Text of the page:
Posts Tagged ‘motherhood’

“Are you OK,” Patrick asked as I buckled Joey into her car seat.

“Yeah, it didn’t bother me at all. I would have wondered the same thing. It made me smile, actually,” I responded with a laugh, more out of relief than anything. It finally had happened. I had wondered how I would react…

You guys, after 9 months of watching TV and staring down other mixed-race families, in a game called “Guess Which Shade of Tan Our Baby Will Be,” we have a baby that is a shade of white a bit more milky and porcelain than Patrick’s skin. We had not anticipated that…at all. During our pregnancy, Patrick kept reminding me that we weren’t mixing paint, there were a variety of possibilities. But, even “anything is possible” Patrick admits being more than a little surprised by our baby’s skin tone and overall strong likeness to her dad.


I may have mentioned that I am biracial and adopted in a previous post or two. Even though I was adopted into a mixed-racial home, my skin tone is noticeably darker than the varied tones of my immediate family. It is safe to say at this point, I have never experienced bearing any resemblance to my family.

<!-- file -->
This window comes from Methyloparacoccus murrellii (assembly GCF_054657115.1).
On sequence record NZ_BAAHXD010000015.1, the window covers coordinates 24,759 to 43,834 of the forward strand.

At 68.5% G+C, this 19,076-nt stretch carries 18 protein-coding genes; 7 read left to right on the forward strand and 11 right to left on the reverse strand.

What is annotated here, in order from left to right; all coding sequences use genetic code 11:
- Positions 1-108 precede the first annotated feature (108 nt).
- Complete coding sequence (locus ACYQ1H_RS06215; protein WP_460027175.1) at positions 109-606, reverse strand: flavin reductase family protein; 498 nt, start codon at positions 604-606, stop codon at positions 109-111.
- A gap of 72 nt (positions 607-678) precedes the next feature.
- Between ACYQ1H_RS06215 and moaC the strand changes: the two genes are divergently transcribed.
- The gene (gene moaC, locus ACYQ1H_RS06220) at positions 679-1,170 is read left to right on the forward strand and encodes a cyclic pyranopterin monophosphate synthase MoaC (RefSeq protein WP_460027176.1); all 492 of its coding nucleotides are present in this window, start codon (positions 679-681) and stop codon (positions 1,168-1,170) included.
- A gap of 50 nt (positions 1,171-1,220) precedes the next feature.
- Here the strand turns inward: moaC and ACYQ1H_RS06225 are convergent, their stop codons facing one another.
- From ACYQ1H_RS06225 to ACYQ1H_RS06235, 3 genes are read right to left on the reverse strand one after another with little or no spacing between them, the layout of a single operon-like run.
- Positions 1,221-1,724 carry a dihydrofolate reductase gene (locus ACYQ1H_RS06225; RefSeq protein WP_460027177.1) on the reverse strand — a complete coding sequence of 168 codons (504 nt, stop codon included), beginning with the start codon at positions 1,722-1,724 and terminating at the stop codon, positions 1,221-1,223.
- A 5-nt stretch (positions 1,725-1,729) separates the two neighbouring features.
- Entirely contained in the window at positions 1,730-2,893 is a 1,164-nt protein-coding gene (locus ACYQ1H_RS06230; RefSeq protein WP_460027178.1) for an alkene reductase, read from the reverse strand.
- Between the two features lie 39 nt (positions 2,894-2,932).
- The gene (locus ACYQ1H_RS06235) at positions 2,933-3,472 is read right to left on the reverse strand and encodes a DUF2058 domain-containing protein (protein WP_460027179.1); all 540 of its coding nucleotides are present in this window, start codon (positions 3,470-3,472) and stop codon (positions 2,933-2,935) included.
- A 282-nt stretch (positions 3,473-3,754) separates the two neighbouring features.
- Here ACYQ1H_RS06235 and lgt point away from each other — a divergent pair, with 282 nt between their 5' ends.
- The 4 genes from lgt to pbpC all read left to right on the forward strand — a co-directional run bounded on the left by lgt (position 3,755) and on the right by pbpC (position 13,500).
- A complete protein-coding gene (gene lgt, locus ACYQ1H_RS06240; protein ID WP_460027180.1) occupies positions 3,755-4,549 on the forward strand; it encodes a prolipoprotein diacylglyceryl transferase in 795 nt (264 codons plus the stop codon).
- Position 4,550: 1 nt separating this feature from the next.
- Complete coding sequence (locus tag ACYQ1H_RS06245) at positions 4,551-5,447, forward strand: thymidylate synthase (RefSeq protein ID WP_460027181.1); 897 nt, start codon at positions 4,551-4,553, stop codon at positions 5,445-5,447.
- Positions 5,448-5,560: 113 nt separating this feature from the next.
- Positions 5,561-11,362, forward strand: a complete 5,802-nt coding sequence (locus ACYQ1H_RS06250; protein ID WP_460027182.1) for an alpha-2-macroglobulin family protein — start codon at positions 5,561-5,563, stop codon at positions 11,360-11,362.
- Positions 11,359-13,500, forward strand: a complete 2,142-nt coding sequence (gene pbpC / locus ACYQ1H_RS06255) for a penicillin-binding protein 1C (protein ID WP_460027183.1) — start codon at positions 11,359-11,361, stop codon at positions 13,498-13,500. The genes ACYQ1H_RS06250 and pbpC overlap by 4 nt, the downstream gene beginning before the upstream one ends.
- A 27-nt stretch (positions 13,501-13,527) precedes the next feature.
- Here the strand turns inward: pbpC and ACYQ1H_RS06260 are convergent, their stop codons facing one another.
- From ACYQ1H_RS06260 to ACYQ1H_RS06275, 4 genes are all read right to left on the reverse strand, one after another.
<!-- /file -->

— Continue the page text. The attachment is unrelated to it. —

That being said… While I was pregnant, did a part of me revel in the thought that I would have a family member that looked like me? Yes, definitely. Was I anticipating a little girl with tan skin and wild curly hair like her mama? Yes, indeed-y. Did Patrick and I excitedly hold our collective breaths, expecting an olive complexion to make its way to the surface as our newborn daughter went from white, to yellow (thanks, jaundice), and…back to white again? Yup! Did we expect Joey’s eyes to turn brown by now? Oh, yes. Do we think our daughter is perfect and the most beautiful girl, exactly the way she is. Undoubtably!